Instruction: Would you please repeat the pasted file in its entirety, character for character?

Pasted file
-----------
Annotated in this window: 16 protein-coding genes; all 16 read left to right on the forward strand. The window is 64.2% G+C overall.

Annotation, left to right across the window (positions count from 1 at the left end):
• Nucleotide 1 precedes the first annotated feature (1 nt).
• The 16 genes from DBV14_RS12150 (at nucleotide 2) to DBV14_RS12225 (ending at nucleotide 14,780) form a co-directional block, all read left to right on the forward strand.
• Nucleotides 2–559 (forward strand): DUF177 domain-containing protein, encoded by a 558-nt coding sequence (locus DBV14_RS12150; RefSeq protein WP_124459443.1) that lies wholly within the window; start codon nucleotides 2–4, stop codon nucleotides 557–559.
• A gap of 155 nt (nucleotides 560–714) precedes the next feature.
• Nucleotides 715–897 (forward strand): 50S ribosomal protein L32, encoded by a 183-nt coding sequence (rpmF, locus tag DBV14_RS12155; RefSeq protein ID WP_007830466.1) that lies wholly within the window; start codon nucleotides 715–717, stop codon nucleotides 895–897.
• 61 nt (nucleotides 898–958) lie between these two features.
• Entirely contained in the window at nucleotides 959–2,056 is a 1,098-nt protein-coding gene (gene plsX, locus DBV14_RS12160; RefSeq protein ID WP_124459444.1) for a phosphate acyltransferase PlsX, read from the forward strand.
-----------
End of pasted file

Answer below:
Annotated in this window: 16 protein-coding genes; all 16 read left to right on the forward strand. The window is 64.2% G+C overall.

Annotation, left to right across the window (positions count from 1 at the left end):
• Nucleotide 1 precedes the first annotated feature (1 nt).
• The 16 genes from DBV14_RS12150 (at nucleotide 2) to DBV14_RS12225 (ending at nucleotide 14,780) form a co-directional block, all read left to right on the forward strand.
• Nucleotides 2–559 (forward strand): DUF177 domain-containing protein, encoded by a 558-nt coding sequence (locus DBV14_RS12150; RefSeq protein WP_124459443.1) that lies wholly within the window; start codon nucleotides 2–4, stop codon nucleotides 557–559.
• A gap of 155 nt (nucleotides 560–714) precedes the next feature.
• Nucleotides 715–897 (forward strand): 50S ribosomal protein L32, encoded by a 183-nt coding sequence (rpmF, locus tag DBV14_RS12155; RefSeq protein ID WP_007830466.1) that lies wholly within the window; start codon nucleotides 715–717, stop codon nucleotides 895–897.
• 61 nt (nucleotides 898–958) lie between these two features.
• Entirely contained in the window at nucleotides 959–2,056 is a 1,098-nt protein-coding gene (gene plsX, locus DBV14_RS12160; RefSeq protein ID WP_124459444.1) for a phosphate acyltransferase PlsX, read from the forward strand.